“Especially in the the ‘60s, when so many were running away to Haight/Ashbury to some commune,” she says. But in 1976, there was a national “personal freedom” movement that eventually affected juvenile delinquent laws in various states – including California.
Many felt that runaways shouldn’t be locked up with drug dealers, murderers and rapists, Burgess says.
“They were learning more about being a criminal in jail,” she says. “(There needed to be) a program that prevented kids from going into the juvenile system.”
Now, there are two categories of runaway juveniles: status offenders, who have simply run away, and delinquents, who have committed a crime and can therefore be incarcerated, Deputy District Attorney John Poppas says.
While status offenders no longer can be locked up, parents can be held accountable for their children’s actions, Poppas says.
“If a kid commits graffiti, the parents could have to pay for the damage – even if they’re over 18,” he says.
Similarly, the parents of truant students are punished by the state, Terry says.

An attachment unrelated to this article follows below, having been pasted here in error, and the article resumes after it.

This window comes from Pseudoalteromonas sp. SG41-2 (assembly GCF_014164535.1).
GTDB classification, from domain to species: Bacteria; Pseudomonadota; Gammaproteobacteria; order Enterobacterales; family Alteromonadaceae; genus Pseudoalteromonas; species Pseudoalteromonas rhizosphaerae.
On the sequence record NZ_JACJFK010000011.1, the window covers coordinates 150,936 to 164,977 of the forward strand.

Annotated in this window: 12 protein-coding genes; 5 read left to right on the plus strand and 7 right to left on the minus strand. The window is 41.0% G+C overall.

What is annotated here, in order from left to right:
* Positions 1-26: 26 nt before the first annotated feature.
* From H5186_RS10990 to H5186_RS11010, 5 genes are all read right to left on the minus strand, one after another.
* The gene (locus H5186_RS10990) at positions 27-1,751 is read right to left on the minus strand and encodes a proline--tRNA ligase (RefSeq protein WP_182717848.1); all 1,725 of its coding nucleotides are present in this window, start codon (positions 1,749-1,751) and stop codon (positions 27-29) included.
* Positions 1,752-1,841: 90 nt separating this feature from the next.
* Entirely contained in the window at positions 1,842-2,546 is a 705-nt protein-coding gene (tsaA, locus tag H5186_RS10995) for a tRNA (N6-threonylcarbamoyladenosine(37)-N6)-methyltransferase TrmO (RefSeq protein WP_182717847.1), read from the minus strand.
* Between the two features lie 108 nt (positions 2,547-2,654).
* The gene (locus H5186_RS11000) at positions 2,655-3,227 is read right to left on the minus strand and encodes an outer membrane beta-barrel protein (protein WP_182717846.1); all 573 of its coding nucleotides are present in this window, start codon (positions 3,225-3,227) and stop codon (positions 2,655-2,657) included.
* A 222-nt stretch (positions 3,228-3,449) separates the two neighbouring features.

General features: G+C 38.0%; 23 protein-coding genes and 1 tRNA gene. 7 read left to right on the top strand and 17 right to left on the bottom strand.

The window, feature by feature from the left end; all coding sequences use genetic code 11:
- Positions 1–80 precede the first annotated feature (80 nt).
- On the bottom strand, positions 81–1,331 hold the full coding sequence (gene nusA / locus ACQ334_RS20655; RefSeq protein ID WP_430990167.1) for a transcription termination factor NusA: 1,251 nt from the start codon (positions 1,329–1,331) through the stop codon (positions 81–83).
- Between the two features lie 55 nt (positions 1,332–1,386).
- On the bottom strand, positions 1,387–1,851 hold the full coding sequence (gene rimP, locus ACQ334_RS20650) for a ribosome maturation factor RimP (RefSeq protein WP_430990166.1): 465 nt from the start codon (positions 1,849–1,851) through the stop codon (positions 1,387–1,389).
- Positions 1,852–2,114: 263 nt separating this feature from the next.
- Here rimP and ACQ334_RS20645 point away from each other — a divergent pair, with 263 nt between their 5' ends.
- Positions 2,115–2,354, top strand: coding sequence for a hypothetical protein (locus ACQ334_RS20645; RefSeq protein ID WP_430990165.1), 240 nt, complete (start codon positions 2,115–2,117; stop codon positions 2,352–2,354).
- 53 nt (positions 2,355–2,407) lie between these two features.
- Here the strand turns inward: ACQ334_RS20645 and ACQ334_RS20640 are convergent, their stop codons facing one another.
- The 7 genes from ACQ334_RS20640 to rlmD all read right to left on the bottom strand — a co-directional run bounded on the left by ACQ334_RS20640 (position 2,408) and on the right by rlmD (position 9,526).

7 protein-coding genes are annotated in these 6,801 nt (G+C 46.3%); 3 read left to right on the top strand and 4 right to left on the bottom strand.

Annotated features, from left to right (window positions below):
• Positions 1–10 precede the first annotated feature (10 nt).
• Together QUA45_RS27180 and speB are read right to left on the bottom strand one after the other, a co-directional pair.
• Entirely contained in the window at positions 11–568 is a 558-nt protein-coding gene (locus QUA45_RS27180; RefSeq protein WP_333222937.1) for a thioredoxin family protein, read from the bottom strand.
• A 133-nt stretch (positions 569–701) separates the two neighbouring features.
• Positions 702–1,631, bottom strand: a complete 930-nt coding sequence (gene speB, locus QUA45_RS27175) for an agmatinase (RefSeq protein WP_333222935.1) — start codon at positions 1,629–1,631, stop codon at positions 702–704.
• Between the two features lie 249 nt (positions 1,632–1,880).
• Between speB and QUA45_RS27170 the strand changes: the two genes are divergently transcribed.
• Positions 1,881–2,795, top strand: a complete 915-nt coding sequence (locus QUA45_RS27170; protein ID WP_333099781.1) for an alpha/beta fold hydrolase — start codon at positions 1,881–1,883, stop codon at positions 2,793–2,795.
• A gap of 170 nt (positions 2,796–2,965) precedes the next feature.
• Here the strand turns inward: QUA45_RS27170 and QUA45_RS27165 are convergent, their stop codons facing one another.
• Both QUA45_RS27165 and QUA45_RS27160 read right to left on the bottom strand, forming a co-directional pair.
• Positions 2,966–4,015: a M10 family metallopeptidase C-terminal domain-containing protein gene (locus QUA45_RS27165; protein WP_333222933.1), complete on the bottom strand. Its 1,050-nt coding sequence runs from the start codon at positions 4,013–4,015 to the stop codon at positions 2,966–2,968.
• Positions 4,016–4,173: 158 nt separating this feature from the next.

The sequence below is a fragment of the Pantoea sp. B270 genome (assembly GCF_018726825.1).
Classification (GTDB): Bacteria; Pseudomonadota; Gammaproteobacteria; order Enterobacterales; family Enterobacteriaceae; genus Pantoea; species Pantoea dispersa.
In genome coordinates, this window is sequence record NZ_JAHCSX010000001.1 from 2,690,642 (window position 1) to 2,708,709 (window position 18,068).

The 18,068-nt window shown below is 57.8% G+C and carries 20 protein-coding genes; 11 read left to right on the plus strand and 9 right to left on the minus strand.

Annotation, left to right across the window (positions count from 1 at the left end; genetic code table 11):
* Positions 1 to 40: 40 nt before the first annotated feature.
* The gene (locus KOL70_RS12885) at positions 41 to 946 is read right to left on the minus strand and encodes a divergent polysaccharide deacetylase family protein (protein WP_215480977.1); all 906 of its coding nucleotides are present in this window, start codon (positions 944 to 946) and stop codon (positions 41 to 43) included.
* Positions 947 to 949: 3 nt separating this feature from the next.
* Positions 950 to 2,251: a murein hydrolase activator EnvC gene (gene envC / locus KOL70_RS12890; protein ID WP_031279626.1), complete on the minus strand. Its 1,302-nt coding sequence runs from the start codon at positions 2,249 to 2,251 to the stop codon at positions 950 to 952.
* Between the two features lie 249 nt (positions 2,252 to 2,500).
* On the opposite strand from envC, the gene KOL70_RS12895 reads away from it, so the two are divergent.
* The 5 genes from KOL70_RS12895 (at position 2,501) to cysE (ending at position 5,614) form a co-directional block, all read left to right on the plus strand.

“The child isn’t punished, but the child could be fined, she says. “It’s ridiculous, especially when you’re talking about a 16- or 17-year-old.”
The fact that parents are responsible for the actions of their runaway kids creates a legal gray zone that leaves parents somewhat helpless, Terry says. For some parents, it actually is a relief when their runaway kids are arrested for committing a crime.
Karen, a Fremont woman who asked that her last name be withheld, has a teen-age daughter who lived on the streets for a year before returning home in January. On New Year’s Eve, Karen was on Tennyson Road in Hayward, posting fliers asking her daughter to return home, when she ran into her.
Her daughter returned home, but stole $350 and left again, Karen says. The Hayward police found and arrested her daughter in connection with the theft. They sent her to Juvenile Hall, where she was released last week.
“This is like a gift from God,” she says. “I felt for the first time finally somebody can do something about this.”
Janice Jenket empathizes. In addition to hiring investigators and pounding the pavement herself to find her son, she also wants to reach out to other parents dealing with similar situations.
“I think God chose us. Parents are ashamed. But parents need to know this can happen to anyone.”